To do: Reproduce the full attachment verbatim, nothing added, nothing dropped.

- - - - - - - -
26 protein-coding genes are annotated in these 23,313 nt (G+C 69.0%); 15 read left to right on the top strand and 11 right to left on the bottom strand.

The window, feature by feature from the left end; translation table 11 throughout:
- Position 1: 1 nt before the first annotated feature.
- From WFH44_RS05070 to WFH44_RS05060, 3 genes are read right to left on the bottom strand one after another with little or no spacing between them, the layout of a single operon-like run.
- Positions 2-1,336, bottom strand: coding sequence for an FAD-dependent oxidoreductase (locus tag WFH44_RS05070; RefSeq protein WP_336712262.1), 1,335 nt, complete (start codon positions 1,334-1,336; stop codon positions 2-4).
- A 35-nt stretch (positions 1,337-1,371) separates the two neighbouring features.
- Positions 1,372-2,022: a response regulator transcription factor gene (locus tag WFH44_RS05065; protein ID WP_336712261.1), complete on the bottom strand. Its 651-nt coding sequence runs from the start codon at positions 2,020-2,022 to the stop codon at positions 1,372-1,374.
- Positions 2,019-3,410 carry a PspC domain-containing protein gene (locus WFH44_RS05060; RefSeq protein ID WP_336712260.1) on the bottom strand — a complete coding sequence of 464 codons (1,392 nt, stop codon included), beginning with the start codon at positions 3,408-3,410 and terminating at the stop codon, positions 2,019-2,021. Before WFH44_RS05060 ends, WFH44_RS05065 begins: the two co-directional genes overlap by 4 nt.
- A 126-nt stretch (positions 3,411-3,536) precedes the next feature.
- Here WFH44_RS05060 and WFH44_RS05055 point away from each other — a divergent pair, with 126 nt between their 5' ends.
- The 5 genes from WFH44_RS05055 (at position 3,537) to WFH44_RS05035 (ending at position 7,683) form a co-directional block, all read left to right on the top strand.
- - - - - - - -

26 protein-coding genes are annotated in these 23,313 nt (G+C 69.0%); 15 read left to right on the top strand and 11 right to left on the bottom strand.

The window, feature by feature from the left end; translation table 11 throughout:
- Position 1: 1 nt before the first annotated feature.
- From WFH44_RS05070 to WFH44_RS05060, 3 genes are read right to left on the bottom strand one after another with little or no spacing between them, the layout of a single operon-like run.
- Positions 2-1,336, bottom strand: coding sequence for an FAD-dependent oxidoreductase (locus tag WFH44_RS05070; RefSeq protein WP_336712262.1), 1,335 nt, complete (start codon positions 1,334-1,336; stop codon positions 2-4).
- A 35-nt stretch (positions 1,337-1,371) separates the two neighbouring features.
- Positions 1,372-2,022: a response regulator transcription factor gene (locus tag WFH44_RS05065; protein ID WP_336712261.1), complete on the bottom strand. Its 651-nt coding sequence runs from the start codon at positions 2,020-2,022 to the stop codon at positions 1,372-1,374.
- Positions 2,019-3,410 carry a PspC domain-containing protein gene (locus WFH44_RS05060; RefSeq protein ID WP_336712260.1) on the bottom strand — a complete coding sequence of 464 codons (1,392 nt, stop codon included), beginning with the start codon at positions 3,408-3,410 and terminating at the stop codon, positions 2,019-2,021. Before WFH44_RS05060 ends, WFH44_RS05065 begins: the two co-directional genes overlap by 4 nt.
- A 126-nt stretch (positions 3,411-3,536) precedes the next feature.
- Here WFH44_RS05060 and WFH44_RS05055 point away from each other — a divergent pair, with 126 nt between their 5' ends.
- The 5 genes from WFH44_RS05055 (at position 3,537) to WFH44_RS05035 (ending at position 7,683) form a co-directional block, all read left to right on the top strand.